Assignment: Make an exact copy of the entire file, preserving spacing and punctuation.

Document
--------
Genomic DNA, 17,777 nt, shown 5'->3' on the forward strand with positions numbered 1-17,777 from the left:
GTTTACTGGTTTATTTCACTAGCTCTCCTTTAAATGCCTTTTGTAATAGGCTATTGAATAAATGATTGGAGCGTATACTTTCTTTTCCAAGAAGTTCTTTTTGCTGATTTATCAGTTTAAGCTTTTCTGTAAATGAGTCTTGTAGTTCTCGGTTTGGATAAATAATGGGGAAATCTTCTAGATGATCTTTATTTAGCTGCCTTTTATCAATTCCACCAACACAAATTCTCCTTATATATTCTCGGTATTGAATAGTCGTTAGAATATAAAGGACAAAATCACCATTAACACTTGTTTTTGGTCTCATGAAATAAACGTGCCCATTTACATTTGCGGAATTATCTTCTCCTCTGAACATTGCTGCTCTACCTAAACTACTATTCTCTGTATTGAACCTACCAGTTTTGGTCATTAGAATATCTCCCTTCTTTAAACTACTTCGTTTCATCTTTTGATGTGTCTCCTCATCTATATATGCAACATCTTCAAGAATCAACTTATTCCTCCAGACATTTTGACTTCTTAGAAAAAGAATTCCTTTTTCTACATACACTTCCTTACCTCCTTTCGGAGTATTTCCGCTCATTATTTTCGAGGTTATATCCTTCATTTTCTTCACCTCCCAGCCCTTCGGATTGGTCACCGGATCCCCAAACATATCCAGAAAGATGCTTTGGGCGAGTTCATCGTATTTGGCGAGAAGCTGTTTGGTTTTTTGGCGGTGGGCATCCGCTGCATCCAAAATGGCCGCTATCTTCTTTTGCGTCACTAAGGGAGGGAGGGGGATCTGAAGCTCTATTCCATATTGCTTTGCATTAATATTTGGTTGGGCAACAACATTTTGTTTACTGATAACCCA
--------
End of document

Genomic DNA, 17,777 nt, shown 5'->3' on the forward strand with positions numbered 1-17,777 from the left:
GTTTACTGGTTTATTTCACTAGCTCTCCTTTAAATGCCTTTTGTAATAGGCTATTGAATAAATGATTGGAGCGTATACTTTCTTTTCCAAGAAGTTCTTTTTGCTGATTTATCAGTTTAAGCTTTTCTGTAAATGAGTCTTGTAGTTCTCGGTTTGGATAAATAATGGGGAAATCTTCTAGATGATCTTTATTTAGCTGCCTTTTATCAATTCCACCAACACAAATTCTCCTTATATATTCTCGGTATTGAATAGTCGTTAGAATATAAAGGACAAAATCACCATTAACACTTGTTTTTGGTCTCATGAAATAAACGTGCCCATTTACATTTGCGGAATTATCTTCTCCTCTGAACATTGCTGCTCTACCTAAACTACTATTCTCTGTATTGAACCTACCAGTTTTGGTCATTAGAATATCTCCCTTCTTTAAACTACTTCGTTTCATCTTTTGATGTGTCTCCTCATCTATATATGCAACATCTTCAAGAATCAACTTATTCCTCCAGACATTTTGACTTCTTAGAAAAAGAATTCCTTTTTCTACATACACTTCCTTACCTCCTTTCGGAGTATTTCCGCTCATTATTTTCGAGGTTATATCCTTCATTTTCTTCACCTCCCAGCCCTTCGGATTGGTCACCGGATCCCCAAACATATCCAGAAAGATGCTTTGGGCGAGTTCATCGTATTTGGCGAGAAGCTGTTTGGTTTTTTGGCGGTGGGCATCCGCTGCATCCAAAATGGCCGCTATCTTCTTTTGCGTCACTAAGGGAGGGAGGGGGATCTGAAGCTCTATTCCATATTGCTTTGCATTAATATTTGGTTGGGCAACAACATTTTGTTTACTGATAACCCA